After denying for several days reports that they were planning to leave the International Whaling Commission (IWC), Japanese officials said Wednesday that the country would withdraw from the 89-member panel in order to defy its ban on commercial whaling.
The move will eliminate the country's long-held "pretense" of hunting whales only for research purposes, said the conservation group Sea Shepherd, as Japan officially declares itself a "pirate whaling nation."
"This means that Japan is now openly declaring their illegal whaling activities," Paul Watson, founder of the group, told the New York Times.
"It's clear that the government is trying to sneak in this announcement at the end of year away from the spotlight of international media, but the world sees this for what it is. The declaration today is out of step with the international community." —Sam Annesley, Greenpeace Japan
Since the IWC introduced its ban on commercial whaling in 1986, Japan has used regular so-called "research whaling" trips off the coasts of Antarctica as a loophole to continue its whale-hunting. The country has killed an average of 333 minke whales on its expeditions, including more than 120 pregnant female whales last year.
Instead of traveling to the Southern Ocean every year, Japanese whalers will now resume hunting in Japan's territories and exclusive economic zone beginning in July 2019, selling whale meat on the open market.
Greenpeace Japan noted that the country's timing of the announcement would not stop green groups from condemning its plan to openly slaughter whales for profit.
"It's clear that the government is trying to sneak in this announcement at the end of year away from the spotlight of international media, but the world sees this for what it is," said Sam Annesley, the group's executive director. "The declaration today is out of step with the international community, let alone the protection needed to safeguard the future of our oceans and these majestic creatures."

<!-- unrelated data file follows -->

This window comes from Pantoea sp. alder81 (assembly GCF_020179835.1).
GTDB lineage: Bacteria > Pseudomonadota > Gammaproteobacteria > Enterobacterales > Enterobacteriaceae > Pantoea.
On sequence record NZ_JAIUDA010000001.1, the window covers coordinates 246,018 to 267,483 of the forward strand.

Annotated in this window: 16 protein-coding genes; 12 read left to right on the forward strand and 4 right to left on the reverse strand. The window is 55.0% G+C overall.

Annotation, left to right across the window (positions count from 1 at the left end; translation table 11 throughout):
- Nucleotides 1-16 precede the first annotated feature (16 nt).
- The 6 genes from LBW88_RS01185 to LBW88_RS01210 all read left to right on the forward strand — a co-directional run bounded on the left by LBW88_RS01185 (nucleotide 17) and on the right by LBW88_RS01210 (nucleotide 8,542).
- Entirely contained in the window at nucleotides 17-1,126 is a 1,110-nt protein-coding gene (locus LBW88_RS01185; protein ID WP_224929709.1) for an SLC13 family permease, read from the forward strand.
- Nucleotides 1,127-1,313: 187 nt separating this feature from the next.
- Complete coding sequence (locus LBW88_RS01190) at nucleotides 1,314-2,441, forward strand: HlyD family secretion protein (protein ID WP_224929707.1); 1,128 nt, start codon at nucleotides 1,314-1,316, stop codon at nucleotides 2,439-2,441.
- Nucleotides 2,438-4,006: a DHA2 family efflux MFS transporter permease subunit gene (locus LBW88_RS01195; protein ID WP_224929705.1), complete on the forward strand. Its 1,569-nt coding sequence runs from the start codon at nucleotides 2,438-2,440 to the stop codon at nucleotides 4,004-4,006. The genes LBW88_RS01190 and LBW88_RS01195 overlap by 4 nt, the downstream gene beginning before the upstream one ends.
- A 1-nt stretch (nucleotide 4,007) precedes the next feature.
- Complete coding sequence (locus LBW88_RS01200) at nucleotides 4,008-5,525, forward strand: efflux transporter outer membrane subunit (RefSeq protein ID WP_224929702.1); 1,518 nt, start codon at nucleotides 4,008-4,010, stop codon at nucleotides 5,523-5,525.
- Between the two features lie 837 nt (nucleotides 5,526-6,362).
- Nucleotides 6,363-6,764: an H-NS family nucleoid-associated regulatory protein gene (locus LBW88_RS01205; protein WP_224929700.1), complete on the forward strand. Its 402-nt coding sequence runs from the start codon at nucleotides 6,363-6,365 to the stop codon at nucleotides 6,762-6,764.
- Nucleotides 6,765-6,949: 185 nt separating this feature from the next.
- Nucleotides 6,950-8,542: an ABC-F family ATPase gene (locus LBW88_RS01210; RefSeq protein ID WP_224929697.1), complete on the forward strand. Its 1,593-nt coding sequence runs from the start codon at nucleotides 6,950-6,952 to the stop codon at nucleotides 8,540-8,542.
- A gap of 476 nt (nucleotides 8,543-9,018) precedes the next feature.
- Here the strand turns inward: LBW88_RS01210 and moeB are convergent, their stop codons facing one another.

Following Iceland and Norway, which have also defied the IWC's ban on commercial whaling, Japan's withdrawal from the international body will mark the end of its participation in the global effort to save the world's whales from human activity.
"The Commission is the pre-eminent global body responsible for the conservation and management of whales and leads international efforts to tackle the growing range of threats to whales globally, including by-catch, ship strikes, entanglement, noise, and whaling," said Australia's environment minister, Melissa Price, in a statement. "Their decision to withdraw is regrettable and Australia urges Japan to return to the Convention and Commission as a matter of priority."
As Common Dreams reported last week, Japan first denied rumors of its plans to leave the IWC. Chief cabinet secretary Yoshihide Suga admitted in a statement that the government is putting its own " life and culture of using whales" ahead of conservation efforts.
"In its long history, Japan has used whales not only as a source of protein but also for a variety of other purposes," Suga said.
In fact, demand for whale meat in Japan has plummeted in recent years, with the industry depending on government subsidies to survive.
Commercial whaling represents the exact opposite direction Japan should be headed in regarding marine activity, Greenpeace Japan said.
"The world's oceans face multiple threats such as acidification and plastic pollution, in addition to overfishing," Annesley said. "As a country surrounded by oceans where people's lives have been heavily reliant on marine resources, it is essential for Japan to work towards healthy oceans. Japan's government has so far failed to resolve these problems.
"As the chair of the G20 in 2019, the Japanese government needs to recommit to the IWC and prioritize new measures for marine conservation," he concluded.